On the third episode of justify – The Troubled Beginnings of Kashmir:
Round up the Supreme Court’s verdict in (i) Shiv Sena’s petition against the formation of a Fadnavis-led government in Maharashtra; (ii) an environment protection matter where an ambiguously framed government order is impugned; and (iii) a major jurisprudential development in the striking down of section 87 of the Arbitration Act. Also catch up with the Delhi High Court’s holding in a case of sexual harassment where a teacher-student relationship is in focus.
Deep dive into the origins of the state of Jammu and Kashmir in law and constitution. What were the historical circumstances that gave birth to the plebiscite issue and the Kashmiri claim for autonomy? How was this claim for autonomy recognised in law? Was this legal recognition made in earnest; or was its form a betrayal of the political promise, almost as soon as it was made?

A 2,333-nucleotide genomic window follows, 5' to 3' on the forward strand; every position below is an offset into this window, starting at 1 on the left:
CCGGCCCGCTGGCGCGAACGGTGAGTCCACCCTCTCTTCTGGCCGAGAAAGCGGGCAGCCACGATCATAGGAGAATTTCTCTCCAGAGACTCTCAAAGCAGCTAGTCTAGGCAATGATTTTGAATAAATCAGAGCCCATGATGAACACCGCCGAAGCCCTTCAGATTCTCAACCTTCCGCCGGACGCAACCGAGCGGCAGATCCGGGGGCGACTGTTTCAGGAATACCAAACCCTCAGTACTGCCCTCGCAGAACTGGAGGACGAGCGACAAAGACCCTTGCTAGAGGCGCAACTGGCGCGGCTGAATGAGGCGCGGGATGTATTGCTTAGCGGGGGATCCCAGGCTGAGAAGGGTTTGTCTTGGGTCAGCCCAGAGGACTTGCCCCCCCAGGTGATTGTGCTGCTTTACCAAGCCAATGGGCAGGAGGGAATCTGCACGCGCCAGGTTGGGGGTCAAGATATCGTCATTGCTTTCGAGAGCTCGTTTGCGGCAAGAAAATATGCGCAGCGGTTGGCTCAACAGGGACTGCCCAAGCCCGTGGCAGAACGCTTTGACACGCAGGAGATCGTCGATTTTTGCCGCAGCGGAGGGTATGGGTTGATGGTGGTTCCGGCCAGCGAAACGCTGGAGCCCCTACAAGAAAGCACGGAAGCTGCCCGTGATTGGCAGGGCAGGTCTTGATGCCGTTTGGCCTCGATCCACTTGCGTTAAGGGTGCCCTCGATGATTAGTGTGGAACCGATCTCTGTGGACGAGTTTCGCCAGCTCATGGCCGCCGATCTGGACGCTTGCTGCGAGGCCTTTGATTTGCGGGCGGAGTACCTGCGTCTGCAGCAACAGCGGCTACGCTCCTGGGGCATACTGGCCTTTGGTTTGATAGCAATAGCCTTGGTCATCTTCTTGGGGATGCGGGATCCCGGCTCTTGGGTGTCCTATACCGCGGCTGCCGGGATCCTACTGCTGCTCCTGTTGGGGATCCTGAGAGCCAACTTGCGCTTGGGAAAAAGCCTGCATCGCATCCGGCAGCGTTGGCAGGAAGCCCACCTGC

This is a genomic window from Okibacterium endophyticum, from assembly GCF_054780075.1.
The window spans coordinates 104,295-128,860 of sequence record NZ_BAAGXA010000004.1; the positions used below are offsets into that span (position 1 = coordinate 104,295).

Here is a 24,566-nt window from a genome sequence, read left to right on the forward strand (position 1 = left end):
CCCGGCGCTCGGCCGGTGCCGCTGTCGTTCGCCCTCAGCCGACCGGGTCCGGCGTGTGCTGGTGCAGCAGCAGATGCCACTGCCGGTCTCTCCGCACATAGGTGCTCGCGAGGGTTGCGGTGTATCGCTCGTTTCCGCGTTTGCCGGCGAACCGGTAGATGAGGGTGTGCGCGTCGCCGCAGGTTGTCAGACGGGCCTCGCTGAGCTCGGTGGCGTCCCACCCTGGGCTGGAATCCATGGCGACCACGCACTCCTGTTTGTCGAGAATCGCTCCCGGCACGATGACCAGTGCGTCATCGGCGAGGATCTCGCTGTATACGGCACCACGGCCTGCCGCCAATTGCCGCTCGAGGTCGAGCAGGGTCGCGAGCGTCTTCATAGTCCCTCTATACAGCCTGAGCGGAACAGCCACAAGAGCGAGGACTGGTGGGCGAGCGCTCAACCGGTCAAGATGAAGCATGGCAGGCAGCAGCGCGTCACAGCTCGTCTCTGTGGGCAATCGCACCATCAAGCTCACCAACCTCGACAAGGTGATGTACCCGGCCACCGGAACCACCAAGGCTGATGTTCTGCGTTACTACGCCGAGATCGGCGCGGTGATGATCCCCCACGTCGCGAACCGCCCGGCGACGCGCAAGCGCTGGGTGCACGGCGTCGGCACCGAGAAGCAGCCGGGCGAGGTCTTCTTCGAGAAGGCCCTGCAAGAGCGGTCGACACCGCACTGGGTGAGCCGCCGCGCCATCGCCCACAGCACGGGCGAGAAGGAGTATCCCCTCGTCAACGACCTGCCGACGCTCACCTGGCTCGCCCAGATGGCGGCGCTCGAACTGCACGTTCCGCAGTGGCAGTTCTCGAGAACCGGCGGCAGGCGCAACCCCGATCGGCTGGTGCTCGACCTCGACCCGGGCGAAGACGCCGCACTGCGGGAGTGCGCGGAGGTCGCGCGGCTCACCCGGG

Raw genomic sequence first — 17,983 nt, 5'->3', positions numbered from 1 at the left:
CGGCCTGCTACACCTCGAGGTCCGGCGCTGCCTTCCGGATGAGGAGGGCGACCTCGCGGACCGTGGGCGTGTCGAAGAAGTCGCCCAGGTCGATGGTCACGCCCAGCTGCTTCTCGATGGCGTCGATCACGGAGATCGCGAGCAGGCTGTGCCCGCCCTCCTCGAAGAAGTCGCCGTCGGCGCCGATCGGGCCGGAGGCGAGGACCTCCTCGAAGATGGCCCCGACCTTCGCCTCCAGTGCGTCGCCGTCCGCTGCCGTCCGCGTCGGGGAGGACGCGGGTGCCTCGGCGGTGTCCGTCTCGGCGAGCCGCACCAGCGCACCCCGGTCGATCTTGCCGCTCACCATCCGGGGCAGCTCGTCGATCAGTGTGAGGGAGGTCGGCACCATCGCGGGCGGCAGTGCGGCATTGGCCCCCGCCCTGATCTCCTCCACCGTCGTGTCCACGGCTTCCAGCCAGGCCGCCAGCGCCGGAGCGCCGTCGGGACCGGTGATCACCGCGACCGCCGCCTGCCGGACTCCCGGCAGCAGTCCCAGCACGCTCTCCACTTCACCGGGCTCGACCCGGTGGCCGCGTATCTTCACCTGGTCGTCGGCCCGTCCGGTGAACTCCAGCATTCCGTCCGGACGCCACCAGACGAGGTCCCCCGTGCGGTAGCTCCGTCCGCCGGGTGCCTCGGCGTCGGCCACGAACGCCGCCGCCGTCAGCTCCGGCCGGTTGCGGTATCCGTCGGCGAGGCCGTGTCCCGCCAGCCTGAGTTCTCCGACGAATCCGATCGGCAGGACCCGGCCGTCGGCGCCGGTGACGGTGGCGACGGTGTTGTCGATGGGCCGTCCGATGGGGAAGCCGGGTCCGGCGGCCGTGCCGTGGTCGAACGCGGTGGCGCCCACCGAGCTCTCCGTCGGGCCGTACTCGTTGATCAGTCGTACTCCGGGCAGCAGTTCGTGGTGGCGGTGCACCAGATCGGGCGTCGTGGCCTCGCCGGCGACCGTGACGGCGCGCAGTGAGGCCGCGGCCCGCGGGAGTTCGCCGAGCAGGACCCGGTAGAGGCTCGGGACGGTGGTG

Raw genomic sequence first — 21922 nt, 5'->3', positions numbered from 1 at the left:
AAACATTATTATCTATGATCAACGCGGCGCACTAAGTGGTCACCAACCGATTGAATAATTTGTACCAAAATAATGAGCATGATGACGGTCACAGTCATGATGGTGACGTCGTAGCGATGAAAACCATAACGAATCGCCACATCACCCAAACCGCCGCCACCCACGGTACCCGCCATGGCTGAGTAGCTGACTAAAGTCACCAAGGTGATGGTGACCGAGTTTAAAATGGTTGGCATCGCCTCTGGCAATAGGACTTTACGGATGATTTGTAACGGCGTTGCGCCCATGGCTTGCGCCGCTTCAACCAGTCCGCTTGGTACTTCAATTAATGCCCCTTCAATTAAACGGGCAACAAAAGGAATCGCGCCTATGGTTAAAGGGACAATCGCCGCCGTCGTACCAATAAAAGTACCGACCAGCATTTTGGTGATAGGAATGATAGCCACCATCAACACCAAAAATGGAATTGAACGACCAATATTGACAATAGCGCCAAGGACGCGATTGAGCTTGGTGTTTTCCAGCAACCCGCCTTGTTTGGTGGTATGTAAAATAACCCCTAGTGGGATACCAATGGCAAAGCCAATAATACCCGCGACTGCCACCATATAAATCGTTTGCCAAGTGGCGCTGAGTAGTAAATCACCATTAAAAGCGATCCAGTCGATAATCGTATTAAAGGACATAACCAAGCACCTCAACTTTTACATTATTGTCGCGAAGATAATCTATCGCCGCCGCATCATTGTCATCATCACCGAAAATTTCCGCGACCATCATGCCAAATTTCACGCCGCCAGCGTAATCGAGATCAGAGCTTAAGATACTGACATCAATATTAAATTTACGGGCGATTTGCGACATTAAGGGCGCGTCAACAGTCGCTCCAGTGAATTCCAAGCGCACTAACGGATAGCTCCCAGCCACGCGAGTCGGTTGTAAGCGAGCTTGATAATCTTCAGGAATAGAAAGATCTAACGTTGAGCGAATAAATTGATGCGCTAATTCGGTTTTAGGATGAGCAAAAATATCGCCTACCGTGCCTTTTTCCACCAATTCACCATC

Listen in to Tete-a-tete, where we legal aspects of Kashmir’s exercise of autonomy. How could the Kashmiri people legally manifest their autonomous decision? What options did they have in law? Can we reconcile the setting up of a Constituent Assembly in Jammu and Kashmir with their simultaneous acceptance of the Indian Constitution? Understand why despite having signed the same Instrument of Accession as all other princely states, Kashmir retained some autonomy by only partially accepting the Constitution of India.
As always, write to us at email@example.com with the answer in our weekly legal quiz CLATTER, and stand a chance to win a thousand rupee Amazon voucher. The winner of last week’s quiz was Mohan Gowda. The correct answer was Robert Bork talking of Edmund Burke on how compromises are an essential part of governance.